As Tomisin rose for the second time – still feeling no pain, but beginning to feel like J.T. knew exactly what he was doing – thoughts of an all out assault did not grip him, and he resumed the fist making, head shielding, crouching, cautious approach strategy that had so far let him down, but he was sure would come good when he sensed an opening in J.T.’s defences presented itself ripe for exploitation. It was only after J.T. lunged from an even further distance than before, and floored him completely, yet again, but this time, with a double fisted aerial strike on his skull, that he immediately revised his strategy.
Mixed in with the partisan crowd, who would undoubtedly lynch him if he tried to help his best friend out, Museil looked on helplessly as Tomisin rose to his feet yet again, steadied himself, and began to do the most curious thing with his arms. Museil was not sure if it was the new felt dullness which surely colonized Tomisin’s head, or the increased shame that must have come with each flooring and rising, that hurled him into an almighty panic, and prompted him to throw all caution – along with his arms – to the wind, because he ceased all head shielding, crouching and cautious approaching, and began whirling both his arms around very quickly in frenzied forward-circular motions in J.T’s general direction.
Above several retreat calls from Museil and David of: “Run! Tomi run!” which at the time, Tomisin misheard as victorious premonitions of: “You’ve won Tomi, you’ve won!” he also overheard one of his opponent’s friends cheering his man on – giving useful advice on how to inflict further punishment:
“Ah! look, he thinks he is a swimmer. J.T – Jowl Thrasher – blow his left eye,” the voice said. And right on cue, a fist penetrated through Tomisin’s propeller barricade and landed on his right eye. The blow floored him yet again, but later on, he would draw some satisfaction that his earlier assertions about J.T.’s low intelligence were correct. “I was right; he was a dullard. With his malaria-piss yellow coloured school uniform shirt and poo-poo brown shorts; he couldn’t even tell right from left could he?” he would boast later in the sickbay to his friends as they nursed him back to health.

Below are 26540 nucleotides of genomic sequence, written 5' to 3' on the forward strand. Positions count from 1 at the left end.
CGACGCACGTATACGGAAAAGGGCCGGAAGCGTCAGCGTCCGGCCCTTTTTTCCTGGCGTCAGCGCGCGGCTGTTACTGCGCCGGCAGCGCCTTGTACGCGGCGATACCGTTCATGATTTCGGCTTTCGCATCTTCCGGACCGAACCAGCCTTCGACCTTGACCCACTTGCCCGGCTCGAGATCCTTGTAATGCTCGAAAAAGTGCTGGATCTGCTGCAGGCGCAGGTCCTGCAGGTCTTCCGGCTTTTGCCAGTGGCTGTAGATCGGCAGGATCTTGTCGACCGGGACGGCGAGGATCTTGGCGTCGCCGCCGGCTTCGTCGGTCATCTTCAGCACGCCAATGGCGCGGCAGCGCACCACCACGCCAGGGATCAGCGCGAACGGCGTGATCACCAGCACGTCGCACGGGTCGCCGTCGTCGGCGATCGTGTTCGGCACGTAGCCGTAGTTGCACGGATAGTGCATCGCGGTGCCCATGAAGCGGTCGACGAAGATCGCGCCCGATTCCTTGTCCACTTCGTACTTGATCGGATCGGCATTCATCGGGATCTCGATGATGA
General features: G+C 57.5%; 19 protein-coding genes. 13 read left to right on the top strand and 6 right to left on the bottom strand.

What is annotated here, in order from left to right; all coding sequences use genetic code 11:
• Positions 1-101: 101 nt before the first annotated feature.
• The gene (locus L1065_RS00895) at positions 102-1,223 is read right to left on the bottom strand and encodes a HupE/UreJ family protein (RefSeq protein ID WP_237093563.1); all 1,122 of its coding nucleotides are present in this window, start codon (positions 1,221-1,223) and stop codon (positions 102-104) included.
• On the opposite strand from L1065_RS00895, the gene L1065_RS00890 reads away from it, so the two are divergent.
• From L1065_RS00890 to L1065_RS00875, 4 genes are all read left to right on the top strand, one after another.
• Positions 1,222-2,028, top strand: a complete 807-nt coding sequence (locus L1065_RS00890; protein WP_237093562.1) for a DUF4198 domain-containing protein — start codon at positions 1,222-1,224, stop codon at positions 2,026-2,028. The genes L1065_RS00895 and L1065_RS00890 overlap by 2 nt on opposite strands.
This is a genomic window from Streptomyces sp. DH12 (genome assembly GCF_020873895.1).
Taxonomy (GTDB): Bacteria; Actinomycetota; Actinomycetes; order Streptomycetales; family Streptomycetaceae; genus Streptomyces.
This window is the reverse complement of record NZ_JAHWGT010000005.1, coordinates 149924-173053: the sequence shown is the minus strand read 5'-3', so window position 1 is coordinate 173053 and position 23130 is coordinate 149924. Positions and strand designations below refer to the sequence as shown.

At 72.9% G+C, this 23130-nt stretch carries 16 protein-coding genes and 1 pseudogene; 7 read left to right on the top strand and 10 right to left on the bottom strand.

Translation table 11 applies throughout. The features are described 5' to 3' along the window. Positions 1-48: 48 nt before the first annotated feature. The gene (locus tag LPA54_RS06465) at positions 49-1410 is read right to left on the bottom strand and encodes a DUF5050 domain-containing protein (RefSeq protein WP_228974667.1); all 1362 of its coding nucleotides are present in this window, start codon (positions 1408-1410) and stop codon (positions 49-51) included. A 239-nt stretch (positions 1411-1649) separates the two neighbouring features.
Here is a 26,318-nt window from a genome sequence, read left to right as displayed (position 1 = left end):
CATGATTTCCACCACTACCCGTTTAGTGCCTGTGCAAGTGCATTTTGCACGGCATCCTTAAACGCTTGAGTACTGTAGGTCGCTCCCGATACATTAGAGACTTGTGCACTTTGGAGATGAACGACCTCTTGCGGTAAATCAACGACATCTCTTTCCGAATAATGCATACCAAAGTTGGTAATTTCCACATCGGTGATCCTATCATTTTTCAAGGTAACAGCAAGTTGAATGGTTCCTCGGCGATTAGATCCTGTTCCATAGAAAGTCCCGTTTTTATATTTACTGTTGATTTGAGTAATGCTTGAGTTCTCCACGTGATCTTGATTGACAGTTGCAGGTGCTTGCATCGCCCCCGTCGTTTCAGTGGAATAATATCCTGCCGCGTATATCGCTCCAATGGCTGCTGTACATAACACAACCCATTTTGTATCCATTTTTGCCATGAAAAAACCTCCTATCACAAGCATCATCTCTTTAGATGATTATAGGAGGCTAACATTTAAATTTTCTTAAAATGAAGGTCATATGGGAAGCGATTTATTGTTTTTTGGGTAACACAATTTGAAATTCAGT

Unperturbed, Tomisin commenced the same frenzied arm whirling attack strategy. He was sure he had J.T. in his sights just before he was floored by a blow from behind: a push-cum-blow, which was dispatched more to notify him of his whirling in the wrong direction rather than to maim him. The blow landed shortly after a similar call of: “Ah! Look, he thinks he is a windmill. J.T. – Jab Thespian – jab the back of his head.”
Similar floorings transpired after similar insightful calls from J.T’s supporters. Calls such as: “Ah! Look, he thinks he is an aeroplane. J.T. – Jaw Tearer – kick his stomach” and “Ah! Look, he thinks he is a ceiling fan. J.T. – Just Tyrant – slap his throat very hard,” all put Tomisin in eye, nose and tongue contact with the grainy particles of the sand pit.
Ever the young optimist, Tomisin was sure he had completely mastered J.T.’s tactics, and he was also certain that the fight’s momentum was shifting his way, when the fight was suddenly stopped by the chastising words of an authority figure. As both his eyes were completely closed due to swelling – brought about by the repetitive registry of the Jab Thespian’s knuckles on his face – he did not see the fight stopper, but clearly heard him shout: “Look at these stupid boys! Jambo Tenuiki, leave that poor boy’s tongue alone and get out of there immediately!”
Shortly after J.T. let go of his tongue, Tomisin collapsed into a grateful heap on the pit floor – the exhausting efforts of his propellers finally relieved by the most welcome scolding he would ever receive.